525 Words  | 3 Pages

    The power of jazz dance would have never influence so many people today with the famous American dancer, Jack Cole. Jack Cole was mainly known as the “Father of Jazz Dance” and had a unique style of movement that he portrayed in a variety of commercial setting. Jack Cole was not only known as a mentor to many dancers throughout the world but also as an innovator of dance movement and a filmmaker who connected the relationship of the camera and dance together. Jack Cole was given the name of “The

  • Segregation In New Orleans

    353 Words  | 2 Pages

    New Orleans can be described as the most multicultural and musical city in America. In New Orleans, nothing seemed to be able to stop the music from flourishing, not legalizing prostitution nor prohibition. The multi-ethnic population had an energetic/lively attitude that accompanied the music produced in the city. In New Orleans music was omnipresent; there were always bands traveling around the city performing in concerts, clubs, parties, dances and even funerals. Bands in New Orleans were not

  • Savannah Live Musical Analysis

    623 Words  | 3 Pages

    Savannah Live was a musical preformance held in one of the oldest continuing theater halls in the nation. The theater, appropiately named the Historic Savannah Theater, origionally opened in 1818, yet do to years of wear and tear and several fires, the modern theater was retrofitted to look like its 1940s, art-deco self. Although the stage was in the traditional Proscienim style, the play was anything but traditional. The stage hall itself seemed like something right out of the hay day of Broadway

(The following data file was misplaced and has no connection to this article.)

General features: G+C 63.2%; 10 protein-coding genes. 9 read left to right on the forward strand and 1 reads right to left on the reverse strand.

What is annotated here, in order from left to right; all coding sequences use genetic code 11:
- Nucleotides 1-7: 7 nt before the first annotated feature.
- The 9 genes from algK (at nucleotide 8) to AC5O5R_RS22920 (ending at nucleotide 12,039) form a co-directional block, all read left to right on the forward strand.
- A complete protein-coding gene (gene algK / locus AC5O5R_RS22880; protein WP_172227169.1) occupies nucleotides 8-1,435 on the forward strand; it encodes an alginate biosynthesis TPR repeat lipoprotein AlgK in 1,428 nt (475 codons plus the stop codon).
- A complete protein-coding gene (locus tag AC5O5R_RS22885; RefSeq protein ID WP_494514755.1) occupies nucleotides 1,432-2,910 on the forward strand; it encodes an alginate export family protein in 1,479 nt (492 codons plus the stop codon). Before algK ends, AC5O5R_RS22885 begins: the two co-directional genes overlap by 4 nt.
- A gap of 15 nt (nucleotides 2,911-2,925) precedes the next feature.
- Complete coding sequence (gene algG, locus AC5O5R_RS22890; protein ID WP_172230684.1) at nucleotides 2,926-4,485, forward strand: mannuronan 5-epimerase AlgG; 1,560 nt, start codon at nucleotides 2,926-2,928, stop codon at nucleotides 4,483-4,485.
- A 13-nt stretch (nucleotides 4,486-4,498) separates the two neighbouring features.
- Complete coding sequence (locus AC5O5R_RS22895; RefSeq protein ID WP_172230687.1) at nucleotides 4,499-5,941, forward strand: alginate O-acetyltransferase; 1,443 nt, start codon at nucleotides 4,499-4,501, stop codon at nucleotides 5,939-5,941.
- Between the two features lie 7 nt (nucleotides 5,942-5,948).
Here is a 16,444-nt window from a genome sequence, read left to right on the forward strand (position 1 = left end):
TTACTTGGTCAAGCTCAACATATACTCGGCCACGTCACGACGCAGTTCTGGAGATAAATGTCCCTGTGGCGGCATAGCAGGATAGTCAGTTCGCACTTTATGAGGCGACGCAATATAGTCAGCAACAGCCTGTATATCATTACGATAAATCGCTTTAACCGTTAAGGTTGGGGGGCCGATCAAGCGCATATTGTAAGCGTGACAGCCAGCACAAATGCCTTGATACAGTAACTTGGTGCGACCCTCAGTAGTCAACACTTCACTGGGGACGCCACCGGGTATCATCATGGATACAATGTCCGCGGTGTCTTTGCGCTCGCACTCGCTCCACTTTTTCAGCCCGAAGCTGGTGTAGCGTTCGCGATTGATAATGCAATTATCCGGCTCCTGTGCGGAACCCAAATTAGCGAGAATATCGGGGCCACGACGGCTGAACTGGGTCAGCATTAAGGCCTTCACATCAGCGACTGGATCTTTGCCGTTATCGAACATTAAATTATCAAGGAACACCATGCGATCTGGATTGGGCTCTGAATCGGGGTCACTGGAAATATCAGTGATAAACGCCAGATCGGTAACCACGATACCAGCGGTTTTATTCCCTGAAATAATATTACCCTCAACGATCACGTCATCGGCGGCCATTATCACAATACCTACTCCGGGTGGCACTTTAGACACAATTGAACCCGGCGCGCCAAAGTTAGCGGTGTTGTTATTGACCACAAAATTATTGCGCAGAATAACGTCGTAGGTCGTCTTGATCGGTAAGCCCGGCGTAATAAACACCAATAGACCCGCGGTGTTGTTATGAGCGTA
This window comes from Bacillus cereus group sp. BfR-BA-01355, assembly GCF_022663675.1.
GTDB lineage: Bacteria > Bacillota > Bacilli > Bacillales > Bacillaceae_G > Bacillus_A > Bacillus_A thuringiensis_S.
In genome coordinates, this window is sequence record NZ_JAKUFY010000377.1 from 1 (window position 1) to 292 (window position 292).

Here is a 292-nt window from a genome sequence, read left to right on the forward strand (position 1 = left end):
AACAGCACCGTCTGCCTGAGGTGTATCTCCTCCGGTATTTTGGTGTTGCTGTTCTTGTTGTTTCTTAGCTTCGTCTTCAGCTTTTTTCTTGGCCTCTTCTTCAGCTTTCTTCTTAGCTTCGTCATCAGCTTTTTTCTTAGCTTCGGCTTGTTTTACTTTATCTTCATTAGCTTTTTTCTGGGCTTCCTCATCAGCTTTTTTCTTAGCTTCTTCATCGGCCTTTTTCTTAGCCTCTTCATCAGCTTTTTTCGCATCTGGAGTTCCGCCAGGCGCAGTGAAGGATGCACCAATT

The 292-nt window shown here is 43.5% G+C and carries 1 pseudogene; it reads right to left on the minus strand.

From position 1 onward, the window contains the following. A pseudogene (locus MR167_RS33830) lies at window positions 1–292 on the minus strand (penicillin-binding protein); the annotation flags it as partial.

• Impermanence In David Haskell's The Forest Unseen

    1478 Words  | 6 Pages

    Anything can be beautiful at any moment. As time goes by, everything is constantly moving and changing like a flowing river and nothing remains still. The significance of nothing being permanent is that we as humans appreciate all things as they are now and as they were in the past. There are many different ways to witness the splendor of the world and each person may perceive it differently, but there is one thing that remains constant: beauty can only be captured by impermanence because if beauty

  • Jazz Music

    1315 Words  | 6 Pages

    Discuss the positive and problematic implications of the notion that jazz is ‘America’s classical music’. In your answer, consider discourses of listening, learning and politics. Refer also to Wynton Marsalis ' view on the subject. “You could ask, 'what 's classical music? '. I couldn 't answer that. It 's not a thing that could be answered straight out. You have to tell it the long way. You have to tell about the people who make it, what they have inside of them, what they 're doing, what they